A Diamond’s Eye View of the World

a multi-faceted look at the middle east, and the middle west

Deep Americana: the rebar bride’s wedding

Posted by adiamondinsunlight on September 8, 2008

I spent the past weekend in Oklahoma City, fulfilling a fantasy I’ve had since childhood (I loved Oklahoma) and celebrating the recent wedding of my friend K, the rebar bride. (For a fuller explanation of the rebar connection, see this post. And remember that most construction in Lebanon is steel-reinforced concrete, so there is a lot of rebar around, sticking up from the tops of unfinished buildings or falling out from bombed-up bridges.) H wasn’t able to come, so I bunked with M, my very dear friend from Damascus days. Rooming with her meant that my Saturday afternoon suggestion of “let’s do face masques” was met with much more enthusiasm than I usually get from H – i.e., more than zero :).

The city was spread-out and sprawling, and our hotel was packed with people thanks to the “wakeboard championship” being held in the city that weekend. (We’re still mystified by this. Doesn’t a wakeboard championship require a body of water large enough for speedboats? There is no river in Oklahoma City, and the canal that runs through the old industrial district of Bricktown, where we stayed, had ducks but no wakeboarders.)

Although we arrived after 11 pm, there was a line for check-in and the hotel bar was so packed that people had spilled out into the lobby with their drinks and nachos. It was loud, crowded, and a bit chaotic – and the front desk had only one beleaguered desk clerk to handle it all.

We finally were able to check in, interrupted only by an irate middle-aged man with several beers under his belt, who threw down the keys to his pickup truck on the counter and told the desk clerk to park it, since the front entrance drive was too crowded for him to be able to pass through. M and I looked at one another, wondering whether perhaps his ability to park well was inhibited by other factors, but it didn’t seem like an argument worth entering.

So we escaped up to the 7th floor, down a long hallway and into our very dark room.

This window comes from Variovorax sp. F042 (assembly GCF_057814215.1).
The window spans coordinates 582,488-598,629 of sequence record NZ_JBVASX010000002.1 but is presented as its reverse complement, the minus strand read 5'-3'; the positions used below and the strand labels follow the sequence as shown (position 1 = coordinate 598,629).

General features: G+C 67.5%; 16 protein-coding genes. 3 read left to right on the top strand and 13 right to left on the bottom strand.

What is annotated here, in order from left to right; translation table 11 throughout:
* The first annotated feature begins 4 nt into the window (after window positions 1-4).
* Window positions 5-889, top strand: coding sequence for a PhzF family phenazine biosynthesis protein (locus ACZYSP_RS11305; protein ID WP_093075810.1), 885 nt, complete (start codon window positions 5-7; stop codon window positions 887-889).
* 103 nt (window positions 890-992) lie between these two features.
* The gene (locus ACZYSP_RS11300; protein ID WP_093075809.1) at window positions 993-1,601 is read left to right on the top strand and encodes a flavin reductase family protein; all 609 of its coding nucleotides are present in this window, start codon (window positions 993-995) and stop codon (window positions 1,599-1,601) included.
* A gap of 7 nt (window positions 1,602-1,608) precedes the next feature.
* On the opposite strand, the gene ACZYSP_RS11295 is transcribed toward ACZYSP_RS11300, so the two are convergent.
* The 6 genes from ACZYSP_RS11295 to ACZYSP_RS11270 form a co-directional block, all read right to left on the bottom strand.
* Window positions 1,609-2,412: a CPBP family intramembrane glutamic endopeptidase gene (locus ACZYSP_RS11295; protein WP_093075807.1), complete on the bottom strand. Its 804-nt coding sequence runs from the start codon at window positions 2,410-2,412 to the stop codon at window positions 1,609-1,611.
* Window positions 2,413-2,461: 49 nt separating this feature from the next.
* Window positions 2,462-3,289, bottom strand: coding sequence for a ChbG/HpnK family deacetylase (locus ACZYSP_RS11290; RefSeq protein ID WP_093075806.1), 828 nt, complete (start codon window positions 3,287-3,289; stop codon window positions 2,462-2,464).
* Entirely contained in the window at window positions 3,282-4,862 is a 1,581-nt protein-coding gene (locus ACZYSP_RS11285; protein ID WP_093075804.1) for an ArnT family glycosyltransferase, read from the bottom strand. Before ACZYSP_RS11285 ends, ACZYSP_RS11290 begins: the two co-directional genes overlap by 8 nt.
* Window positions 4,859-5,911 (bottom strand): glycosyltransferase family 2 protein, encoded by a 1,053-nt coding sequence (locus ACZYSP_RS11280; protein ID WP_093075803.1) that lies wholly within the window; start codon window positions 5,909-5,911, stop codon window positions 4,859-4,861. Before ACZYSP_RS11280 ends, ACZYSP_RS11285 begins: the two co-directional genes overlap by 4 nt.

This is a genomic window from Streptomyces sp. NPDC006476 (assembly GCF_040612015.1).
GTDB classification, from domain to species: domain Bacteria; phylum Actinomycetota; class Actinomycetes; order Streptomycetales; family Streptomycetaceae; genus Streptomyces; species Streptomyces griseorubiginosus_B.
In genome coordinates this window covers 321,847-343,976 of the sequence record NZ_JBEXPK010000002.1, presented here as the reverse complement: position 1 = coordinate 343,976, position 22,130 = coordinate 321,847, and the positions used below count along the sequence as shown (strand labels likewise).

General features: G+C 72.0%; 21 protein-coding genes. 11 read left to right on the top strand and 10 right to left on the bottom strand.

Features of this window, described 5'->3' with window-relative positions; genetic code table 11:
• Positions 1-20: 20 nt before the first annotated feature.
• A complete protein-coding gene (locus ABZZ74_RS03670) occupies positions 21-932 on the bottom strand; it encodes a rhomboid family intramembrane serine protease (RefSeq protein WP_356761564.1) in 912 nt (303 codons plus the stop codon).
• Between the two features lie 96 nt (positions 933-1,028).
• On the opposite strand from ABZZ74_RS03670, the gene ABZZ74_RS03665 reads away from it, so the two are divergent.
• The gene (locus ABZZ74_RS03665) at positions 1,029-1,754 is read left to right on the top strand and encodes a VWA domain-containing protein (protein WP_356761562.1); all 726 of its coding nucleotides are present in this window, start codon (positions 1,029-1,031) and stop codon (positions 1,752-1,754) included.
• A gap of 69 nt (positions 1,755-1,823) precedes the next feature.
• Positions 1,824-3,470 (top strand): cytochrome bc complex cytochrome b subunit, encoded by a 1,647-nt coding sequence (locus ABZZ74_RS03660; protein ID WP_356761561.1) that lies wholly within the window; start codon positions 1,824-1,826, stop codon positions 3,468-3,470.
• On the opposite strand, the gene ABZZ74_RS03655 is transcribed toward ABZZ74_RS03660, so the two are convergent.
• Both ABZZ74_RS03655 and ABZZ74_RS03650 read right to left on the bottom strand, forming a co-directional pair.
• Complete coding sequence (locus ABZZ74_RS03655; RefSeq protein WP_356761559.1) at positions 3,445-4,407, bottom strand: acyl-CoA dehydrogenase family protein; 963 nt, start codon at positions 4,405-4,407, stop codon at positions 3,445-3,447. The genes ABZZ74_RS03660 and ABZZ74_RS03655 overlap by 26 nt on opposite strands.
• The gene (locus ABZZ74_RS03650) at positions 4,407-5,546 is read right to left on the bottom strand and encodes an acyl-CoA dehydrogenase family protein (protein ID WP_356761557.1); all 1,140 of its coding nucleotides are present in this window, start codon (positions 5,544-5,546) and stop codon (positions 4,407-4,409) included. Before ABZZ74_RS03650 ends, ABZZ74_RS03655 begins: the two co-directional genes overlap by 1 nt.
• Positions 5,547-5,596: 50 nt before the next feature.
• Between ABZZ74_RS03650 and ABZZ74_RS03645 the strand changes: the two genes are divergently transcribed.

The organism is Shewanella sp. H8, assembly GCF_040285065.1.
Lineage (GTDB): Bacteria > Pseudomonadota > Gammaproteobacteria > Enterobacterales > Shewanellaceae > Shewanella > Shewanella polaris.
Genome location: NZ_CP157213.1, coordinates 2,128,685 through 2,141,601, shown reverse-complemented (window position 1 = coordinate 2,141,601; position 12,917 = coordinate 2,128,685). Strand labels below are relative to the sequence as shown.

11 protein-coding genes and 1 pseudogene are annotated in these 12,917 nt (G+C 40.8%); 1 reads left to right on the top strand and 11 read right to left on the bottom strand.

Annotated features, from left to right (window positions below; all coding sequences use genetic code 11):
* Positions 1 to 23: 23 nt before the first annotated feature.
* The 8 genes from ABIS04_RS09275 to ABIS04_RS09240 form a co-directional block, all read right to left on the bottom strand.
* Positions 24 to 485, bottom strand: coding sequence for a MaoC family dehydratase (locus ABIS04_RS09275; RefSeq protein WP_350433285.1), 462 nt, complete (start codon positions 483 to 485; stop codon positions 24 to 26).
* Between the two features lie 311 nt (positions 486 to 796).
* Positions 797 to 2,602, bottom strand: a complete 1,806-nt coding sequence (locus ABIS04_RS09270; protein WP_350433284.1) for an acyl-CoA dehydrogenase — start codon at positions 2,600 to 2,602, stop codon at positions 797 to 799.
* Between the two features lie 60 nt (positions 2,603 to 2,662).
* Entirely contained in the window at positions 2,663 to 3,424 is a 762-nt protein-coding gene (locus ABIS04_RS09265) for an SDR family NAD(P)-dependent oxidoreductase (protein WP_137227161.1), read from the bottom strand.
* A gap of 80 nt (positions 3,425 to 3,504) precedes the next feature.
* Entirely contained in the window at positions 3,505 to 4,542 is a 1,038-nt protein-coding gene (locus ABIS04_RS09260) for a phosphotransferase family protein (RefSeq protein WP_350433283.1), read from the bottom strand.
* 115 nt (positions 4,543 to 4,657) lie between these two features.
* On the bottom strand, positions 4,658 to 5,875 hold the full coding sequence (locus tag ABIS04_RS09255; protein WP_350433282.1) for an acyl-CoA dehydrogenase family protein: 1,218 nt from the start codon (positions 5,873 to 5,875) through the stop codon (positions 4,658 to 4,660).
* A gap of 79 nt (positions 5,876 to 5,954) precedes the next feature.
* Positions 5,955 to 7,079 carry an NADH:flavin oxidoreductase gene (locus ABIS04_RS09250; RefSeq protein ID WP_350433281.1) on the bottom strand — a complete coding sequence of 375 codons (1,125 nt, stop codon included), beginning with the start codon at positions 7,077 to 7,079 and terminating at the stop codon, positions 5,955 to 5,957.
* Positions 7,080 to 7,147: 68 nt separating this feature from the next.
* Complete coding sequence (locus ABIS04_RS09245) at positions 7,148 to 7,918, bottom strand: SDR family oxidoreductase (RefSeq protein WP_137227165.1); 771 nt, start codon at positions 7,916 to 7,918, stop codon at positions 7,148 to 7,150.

The two double beds seemed to be decorated with rather puffy light-colored pillows, but since the room was so dark, it was difficult to see the pillows clearly. As we walked into the room, however, we suddenly realized that it was not so difficult to hear the pillows: they were both snoring.

We beat a hasty, laughing retreat to the elevators and back downstairs. When the desk clerk asked us politely whether there was something wrong with our room, I said: Yes. There were men in it.

He muttered something about a faulty computer system and found us a new room, happily free of any other occupants. As we settled in, M turned on her laptop and I began leafing idly through the hotel’s “guest services” booklet. We learned that the nearby canal was nearly one mile long, and that the hotel’s in-room dining options were breathtakingly overpriced. And we learned that the spirit of free enterprise is alive and well in Oklahoma City, complete with – no joke – singing dollar bills:

Between running errands with K and J Saturday morning (which included not only a trip to my favorite store, Target, but also a stop at one of the city’s many “Mediterranean” – i.e., Palestinian or Lebanese – delis), face masquing and walking along the canal, we just didn’t find time to visit Enterprise Square before the party started Saturday evening.

But we’re definitely thinking about getting K & J tickets as a gift to welcome them into newlywed life during these tough economic times.

After all, a two-hour stay in a glassed elevator alone should be enough to make them think of us for years to come :D.


3 Responses to “Deep Americana: the rebar bride’s wedding”

  1. intlxpatr said

    I think I did a school report on Oklahoma a long long time ago, and I think I remember that Oklahoma has more man-made lakes than any other state in the Union. (I love Oklahoma, too!)

  2. Moose said

    Correction Intixpatr: Diamond “loved” OK. How long ago, she does not say

  3. hmmm – must have been in one of the man-made lakes, then! M said that the wake-board championship’s winner was on her flight out of Oklahoma on Sunday – small world 🙂

    And Moose, my aunt knows me pretty well – I do indeed still love Oklahoma. But now I love it also for the fact that it depicts a Syrian immigrant, even if in a stereotypical way. Oklahoma was filled with Syrian/Lebanese peddlers in the late 1800s :).

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